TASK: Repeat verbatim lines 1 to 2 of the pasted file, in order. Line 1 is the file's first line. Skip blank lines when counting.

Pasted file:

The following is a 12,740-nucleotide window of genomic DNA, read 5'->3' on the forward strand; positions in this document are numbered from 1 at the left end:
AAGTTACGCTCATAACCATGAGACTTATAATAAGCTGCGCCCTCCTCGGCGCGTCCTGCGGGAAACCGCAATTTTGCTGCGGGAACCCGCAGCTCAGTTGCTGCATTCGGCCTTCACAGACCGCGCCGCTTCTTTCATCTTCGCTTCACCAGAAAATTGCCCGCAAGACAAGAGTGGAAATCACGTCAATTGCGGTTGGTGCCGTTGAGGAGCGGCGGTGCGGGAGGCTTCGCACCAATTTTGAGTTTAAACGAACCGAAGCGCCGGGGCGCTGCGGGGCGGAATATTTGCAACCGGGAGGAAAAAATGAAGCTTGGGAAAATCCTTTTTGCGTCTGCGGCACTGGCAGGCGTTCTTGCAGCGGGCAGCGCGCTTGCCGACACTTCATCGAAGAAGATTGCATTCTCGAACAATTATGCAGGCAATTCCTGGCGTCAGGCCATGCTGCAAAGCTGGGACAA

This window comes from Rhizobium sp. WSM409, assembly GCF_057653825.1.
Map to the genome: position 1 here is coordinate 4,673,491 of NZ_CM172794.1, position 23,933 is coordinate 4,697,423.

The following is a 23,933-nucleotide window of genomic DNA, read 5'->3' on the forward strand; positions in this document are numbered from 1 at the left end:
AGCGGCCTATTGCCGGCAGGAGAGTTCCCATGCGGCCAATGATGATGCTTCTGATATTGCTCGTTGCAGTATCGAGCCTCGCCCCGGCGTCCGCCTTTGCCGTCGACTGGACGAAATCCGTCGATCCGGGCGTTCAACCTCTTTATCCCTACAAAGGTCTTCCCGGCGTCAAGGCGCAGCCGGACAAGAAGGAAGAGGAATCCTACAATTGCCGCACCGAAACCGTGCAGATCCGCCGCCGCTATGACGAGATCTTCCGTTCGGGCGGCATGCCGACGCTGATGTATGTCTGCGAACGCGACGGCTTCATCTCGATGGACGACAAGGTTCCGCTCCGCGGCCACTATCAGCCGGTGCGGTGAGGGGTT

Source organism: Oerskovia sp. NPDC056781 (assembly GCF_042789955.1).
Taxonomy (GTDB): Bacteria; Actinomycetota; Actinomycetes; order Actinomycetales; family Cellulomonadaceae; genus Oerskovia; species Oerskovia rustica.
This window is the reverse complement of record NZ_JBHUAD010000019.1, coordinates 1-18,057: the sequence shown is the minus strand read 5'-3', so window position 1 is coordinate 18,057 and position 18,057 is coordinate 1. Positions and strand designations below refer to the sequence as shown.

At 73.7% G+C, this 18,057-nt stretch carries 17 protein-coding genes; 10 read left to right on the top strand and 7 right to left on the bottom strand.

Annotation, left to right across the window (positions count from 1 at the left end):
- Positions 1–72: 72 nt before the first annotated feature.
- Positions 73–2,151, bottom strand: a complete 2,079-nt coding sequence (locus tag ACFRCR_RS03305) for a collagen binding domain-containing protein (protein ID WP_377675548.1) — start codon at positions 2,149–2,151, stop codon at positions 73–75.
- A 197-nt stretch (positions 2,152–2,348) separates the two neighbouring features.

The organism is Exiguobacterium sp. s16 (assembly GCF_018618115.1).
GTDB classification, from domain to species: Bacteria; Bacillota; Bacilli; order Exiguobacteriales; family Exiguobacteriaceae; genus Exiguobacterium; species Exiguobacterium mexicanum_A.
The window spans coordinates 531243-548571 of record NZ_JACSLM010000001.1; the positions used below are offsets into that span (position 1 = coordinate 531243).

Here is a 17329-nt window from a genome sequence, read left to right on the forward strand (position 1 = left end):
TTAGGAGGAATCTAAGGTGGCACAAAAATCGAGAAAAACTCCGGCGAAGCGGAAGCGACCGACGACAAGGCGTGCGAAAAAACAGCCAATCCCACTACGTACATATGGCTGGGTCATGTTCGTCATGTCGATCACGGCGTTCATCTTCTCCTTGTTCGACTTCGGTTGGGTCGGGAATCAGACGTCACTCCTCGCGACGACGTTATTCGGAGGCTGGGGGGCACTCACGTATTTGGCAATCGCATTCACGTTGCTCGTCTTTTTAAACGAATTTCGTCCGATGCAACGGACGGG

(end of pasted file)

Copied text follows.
The following is a 12,740-nucleotide window of genomic DNA, read 5'->3' on the forward strand; positions in this document are numbered from 1 at the left end:
AAGTTACGCTCATAACCATGAGACTTATAATAAGCTGCGCCCTCCTCGGCGCGTCCTGCGGGAAACCGCAATTTTGCTGCGGGAACCCGCAGCTCAGTTGCTGCATTCGGCCTTCACAGACCGCGCCGCTTCTTTCATCTTCGCTTCACCAGAAAATTGCCCGCAAGACAAGAGTGGAAATCACGTCAATTGCGGTTGGTGCCGTTGAGGAGCGGCGGTGCGGGAGGCTTCGCACCAATTTTGAGTTTAAACGAACCGAAGCGCCGGGGCGCTGCGGGGCGGAATATTTGCAACCGGGAGGAAAAAATGAAGCTTGGGAAAATCCTTTTTGCGTCTGCGGCACTGGCAGGCGTTCTTGCAGCGGGCAGCGCGCTTGCCGACACTTCATCGAAGAAGATTGCATTCTCGAACAATTATGCAGGCAATTCCTGGCGTCAGGCCATGCTGCAAAGCTGGGACAA